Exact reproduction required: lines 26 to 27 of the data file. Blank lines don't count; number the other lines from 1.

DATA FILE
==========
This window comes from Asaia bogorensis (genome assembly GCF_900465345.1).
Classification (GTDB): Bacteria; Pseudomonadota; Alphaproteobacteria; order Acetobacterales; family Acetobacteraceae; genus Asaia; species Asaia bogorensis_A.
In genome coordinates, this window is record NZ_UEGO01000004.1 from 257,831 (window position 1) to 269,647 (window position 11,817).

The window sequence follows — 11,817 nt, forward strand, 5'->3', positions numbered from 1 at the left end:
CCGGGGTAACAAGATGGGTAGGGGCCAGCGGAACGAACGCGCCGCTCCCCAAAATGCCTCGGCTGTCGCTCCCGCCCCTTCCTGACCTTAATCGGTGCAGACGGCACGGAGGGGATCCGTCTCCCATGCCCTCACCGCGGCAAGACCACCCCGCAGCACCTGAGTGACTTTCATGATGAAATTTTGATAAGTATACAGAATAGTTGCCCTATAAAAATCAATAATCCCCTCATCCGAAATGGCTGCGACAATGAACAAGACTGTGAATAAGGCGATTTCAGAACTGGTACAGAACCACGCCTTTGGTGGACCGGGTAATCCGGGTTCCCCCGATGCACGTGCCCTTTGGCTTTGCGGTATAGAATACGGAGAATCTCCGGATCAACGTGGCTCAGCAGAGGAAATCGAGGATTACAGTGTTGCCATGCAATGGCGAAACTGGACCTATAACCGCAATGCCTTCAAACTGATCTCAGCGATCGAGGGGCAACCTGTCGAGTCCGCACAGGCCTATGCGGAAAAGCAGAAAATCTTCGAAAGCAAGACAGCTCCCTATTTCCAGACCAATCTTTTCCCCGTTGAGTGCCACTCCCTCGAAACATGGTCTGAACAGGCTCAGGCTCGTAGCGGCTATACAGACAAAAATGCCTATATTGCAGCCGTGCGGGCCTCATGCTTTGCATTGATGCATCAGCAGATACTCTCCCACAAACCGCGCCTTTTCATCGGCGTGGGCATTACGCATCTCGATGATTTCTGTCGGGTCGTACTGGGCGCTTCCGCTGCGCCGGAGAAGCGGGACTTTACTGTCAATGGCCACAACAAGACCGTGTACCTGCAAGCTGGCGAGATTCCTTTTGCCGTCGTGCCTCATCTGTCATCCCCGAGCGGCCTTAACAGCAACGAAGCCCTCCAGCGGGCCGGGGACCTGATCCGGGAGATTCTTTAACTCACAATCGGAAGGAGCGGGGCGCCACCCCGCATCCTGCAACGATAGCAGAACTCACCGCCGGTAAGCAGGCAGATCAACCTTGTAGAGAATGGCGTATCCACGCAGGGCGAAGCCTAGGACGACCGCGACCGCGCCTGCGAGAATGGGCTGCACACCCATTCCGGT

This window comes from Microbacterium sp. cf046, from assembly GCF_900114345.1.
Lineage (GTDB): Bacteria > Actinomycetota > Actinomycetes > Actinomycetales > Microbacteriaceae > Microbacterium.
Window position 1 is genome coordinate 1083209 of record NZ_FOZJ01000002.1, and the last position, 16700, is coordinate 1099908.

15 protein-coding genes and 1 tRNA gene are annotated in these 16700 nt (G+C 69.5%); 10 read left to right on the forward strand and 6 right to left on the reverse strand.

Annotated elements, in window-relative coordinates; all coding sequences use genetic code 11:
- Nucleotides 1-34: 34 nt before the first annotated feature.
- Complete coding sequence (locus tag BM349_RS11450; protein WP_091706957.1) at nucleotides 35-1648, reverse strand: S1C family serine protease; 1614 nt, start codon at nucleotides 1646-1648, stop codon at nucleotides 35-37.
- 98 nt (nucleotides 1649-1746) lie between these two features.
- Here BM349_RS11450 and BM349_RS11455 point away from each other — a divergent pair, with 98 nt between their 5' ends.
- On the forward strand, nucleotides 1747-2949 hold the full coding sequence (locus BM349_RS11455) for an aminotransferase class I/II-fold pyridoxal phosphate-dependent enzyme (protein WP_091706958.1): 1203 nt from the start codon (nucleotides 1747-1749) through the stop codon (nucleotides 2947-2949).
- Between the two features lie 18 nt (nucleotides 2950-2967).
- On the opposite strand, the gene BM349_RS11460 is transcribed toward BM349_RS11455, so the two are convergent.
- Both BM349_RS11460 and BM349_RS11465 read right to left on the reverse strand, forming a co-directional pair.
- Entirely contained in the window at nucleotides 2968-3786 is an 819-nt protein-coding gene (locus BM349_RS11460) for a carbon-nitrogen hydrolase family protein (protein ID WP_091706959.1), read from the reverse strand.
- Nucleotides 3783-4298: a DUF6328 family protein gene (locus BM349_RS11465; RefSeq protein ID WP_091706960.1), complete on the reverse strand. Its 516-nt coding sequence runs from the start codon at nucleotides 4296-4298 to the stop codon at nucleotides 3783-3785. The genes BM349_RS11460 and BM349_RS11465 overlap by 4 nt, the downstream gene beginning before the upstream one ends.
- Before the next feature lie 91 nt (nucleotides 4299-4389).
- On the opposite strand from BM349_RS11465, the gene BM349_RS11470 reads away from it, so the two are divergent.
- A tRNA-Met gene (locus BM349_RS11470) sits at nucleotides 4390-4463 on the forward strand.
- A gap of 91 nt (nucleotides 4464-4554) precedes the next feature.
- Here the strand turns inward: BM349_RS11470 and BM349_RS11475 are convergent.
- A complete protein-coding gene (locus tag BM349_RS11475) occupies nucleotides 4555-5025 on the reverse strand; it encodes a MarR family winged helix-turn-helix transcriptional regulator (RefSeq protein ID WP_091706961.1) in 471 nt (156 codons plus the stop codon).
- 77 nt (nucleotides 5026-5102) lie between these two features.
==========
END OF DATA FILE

- A complete protein-coding gene (locus tag BM349_RS11475) occupies nucleotides 4555-5025 on the reverse strand; it encodes a MarR family winged helix-turn-helix transcriptional regulator (RefSeq protein ID WP_091706961.1) in 471 nt (156 codons plus the stop codon).
- 77 nt (nucleotides 5026-5102) lie between these two features.